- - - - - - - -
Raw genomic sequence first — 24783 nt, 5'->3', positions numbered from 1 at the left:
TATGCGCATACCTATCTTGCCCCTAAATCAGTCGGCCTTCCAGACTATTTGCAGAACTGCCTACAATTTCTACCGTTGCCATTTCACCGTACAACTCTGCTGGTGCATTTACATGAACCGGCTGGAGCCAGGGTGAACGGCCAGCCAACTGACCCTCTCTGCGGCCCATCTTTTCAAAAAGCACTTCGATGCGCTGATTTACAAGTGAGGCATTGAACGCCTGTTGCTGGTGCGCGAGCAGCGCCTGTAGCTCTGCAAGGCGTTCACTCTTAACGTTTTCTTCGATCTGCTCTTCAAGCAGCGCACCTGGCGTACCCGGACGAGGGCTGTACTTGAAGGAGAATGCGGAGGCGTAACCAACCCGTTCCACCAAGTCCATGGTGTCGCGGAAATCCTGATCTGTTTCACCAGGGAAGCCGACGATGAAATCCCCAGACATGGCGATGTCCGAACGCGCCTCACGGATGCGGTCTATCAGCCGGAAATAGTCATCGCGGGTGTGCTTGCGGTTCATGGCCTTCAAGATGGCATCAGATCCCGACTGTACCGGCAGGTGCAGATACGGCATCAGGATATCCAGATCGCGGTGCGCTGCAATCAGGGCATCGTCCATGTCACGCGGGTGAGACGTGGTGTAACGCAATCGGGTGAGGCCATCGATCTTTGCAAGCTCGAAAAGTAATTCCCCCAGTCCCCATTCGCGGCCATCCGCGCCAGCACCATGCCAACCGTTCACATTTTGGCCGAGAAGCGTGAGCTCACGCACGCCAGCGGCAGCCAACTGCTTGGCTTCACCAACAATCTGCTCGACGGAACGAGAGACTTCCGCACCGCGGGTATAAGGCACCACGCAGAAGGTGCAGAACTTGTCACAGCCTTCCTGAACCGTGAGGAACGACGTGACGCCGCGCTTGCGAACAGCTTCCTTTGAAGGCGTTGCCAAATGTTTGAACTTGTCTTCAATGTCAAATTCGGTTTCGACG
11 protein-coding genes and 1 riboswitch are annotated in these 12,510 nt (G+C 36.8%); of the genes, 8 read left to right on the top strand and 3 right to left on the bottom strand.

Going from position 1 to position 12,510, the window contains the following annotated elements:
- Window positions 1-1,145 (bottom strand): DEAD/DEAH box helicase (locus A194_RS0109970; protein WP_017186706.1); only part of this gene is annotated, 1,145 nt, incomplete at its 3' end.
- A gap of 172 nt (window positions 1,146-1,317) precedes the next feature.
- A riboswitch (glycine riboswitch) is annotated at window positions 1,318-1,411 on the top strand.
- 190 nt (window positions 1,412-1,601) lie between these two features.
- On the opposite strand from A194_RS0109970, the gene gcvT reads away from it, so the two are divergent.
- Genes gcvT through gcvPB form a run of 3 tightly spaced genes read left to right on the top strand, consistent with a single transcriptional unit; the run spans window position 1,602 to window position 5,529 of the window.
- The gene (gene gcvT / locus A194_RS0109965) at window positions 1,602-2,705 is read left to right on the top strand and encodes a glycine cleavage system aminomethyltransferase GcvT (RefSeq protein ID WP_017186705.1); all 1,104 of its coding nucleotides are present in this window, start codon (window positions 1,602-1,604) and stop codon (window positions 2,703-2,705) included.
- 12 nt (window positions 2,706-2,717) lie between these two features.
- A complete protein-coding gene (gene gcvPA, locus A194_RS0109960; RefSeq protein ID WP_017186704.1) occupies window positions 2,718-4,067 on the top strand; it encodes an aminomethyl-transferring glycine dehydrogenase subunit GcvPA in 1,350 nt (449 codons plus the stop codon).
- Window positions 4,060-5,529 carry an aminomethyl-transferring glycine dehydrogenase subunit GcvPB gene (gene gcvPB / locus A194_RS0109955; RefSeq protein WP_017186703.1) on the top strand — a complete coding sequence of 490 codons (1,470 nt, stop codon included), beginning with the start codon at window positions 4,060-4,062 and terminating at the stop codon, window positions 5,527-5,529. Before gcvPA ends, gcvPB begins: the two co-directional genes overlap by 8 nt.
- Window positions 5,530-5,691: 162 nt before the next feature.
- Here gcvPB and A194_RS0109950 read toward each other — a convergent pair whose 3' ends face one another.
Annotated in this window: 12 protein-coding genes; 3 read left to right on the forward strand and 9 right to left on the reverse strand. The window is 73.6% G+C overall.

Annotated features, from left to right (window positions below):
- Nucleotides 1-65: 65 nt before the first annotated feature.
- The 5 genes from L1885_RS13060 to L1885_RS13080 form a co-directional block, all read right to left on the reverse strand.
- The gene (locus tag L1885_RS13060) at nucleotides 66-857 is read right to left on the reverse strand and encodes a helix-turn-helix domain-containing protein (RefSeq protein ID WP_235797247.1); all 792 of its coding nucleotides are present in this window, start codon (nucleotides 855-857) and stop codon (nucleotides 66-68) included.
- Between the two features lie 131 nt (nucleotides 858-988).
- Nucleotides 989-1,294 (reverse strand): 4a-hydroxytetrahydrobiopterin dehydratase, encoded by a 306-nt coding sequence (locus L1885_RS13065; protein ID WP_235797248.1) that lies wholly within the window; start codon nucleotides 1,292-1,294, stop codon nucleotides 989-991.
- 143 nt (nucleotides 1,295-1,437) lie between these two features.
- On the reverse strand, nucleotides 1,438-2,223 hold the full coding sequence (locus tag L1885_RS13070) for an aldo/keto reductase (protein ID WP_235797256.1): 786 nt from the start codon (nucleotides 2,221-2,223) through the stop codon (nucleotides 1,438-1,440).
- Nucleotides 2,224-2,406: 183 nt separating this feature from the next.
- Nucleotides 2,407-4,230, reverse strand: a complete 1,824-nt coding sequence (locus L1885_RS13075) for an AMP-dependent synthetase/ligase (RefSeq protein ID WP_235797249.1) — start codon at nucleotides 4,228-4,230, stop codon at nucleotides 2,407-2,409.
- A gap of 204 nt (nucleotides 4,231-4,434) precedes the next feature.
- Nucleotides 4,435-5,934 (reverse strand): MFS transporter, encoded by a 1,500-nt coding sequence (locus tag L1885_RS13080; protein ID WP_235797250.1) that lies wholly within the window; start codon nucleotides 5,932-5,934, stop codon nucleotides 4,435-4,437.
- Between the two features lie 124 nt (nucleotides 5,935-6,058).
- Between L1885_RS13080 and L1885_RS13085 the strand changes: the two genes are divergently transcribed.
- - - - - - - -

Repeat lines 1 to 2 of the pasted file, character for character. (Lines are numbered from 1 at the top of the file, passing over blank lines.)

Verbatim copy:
Raw genomic sequence first — 24783 nt, 5'->3', positions numbered from 1 at the left:
TATGCGCATACCTATCTTGCCCCTAAATCAGTCGGCCTTCCAGACTATTTGCAGAACTGCCTACAATTTCTACCGTTGCCATTTCACCGTACAACTCTGCTGGTGCATTTACATGAACCGGCTGGAGCCAGGGTGAACGGCCAGCCAACTGACCCTCTCTGCGGCCCATCTTTTCAAAAAGCACTTCGATGCGCTGATTTACAAGTGAGGCATTGAACGCCTGTTGCTGGTGCGCGAGCAGCGCCTGTAGCTCTGCAAGGCGTTCACTCTTAACGTTTTCTTCGATCTGCTCTTCAAGCAGCGCACCTGGCGTACCCGGACGAGGGCTGTACTTGAAGGAGAATGCGGAGGCGTAACCAACCCGTTCCACCAAGTCCATGGTGTCGCGGAAATCCTGATCTGTTTCACCAGGGAAGCCGACGATGAAATCCCCAGACATGGCGATGTCCGAACGCGCCTCACGGATGCGGTCTATCAGCCGGAAATAGTCATCGCGGGTGTGCTTGCGGTTCATGGCCTTCAAGATGGCATCAGATCCCGACTGTACCGGCAGGTGCAGATACGGCATCAGGATATCCAGATCGCGGTGCGCTGCAATCAGGGCATCGTCCATGTCACGCGGGTGAGACGTGGTGTAACGCAATCGGGTGAGGCCATCGATCTTTGCAAGCTCGAAAAGTAATTCCCCCAGTCCCCATTCGCGGCCATCCGCGCCAGCACCATGCCAACCGTTCACATTTTGGCCGAGAAGCGTGAGCTCACGCACGCCAGCGGCAGCCAACTGCTTGGCTTCACCAACAATCTGCTCGACGGAACGAGAGACTTCCGCACCGCGGGTATAAGGCACCACGCAGAAGGTGCAGAACTTGTCACAGCCTTCCTGAACCGTGAGGAACGACGTGACGCCGCGCTTGCGAACAGCTTCCTTTGAAGGCGTTGCCAAATGTTTGAACTTGTCTTCAATGTCAAATTCGGTTTCGACG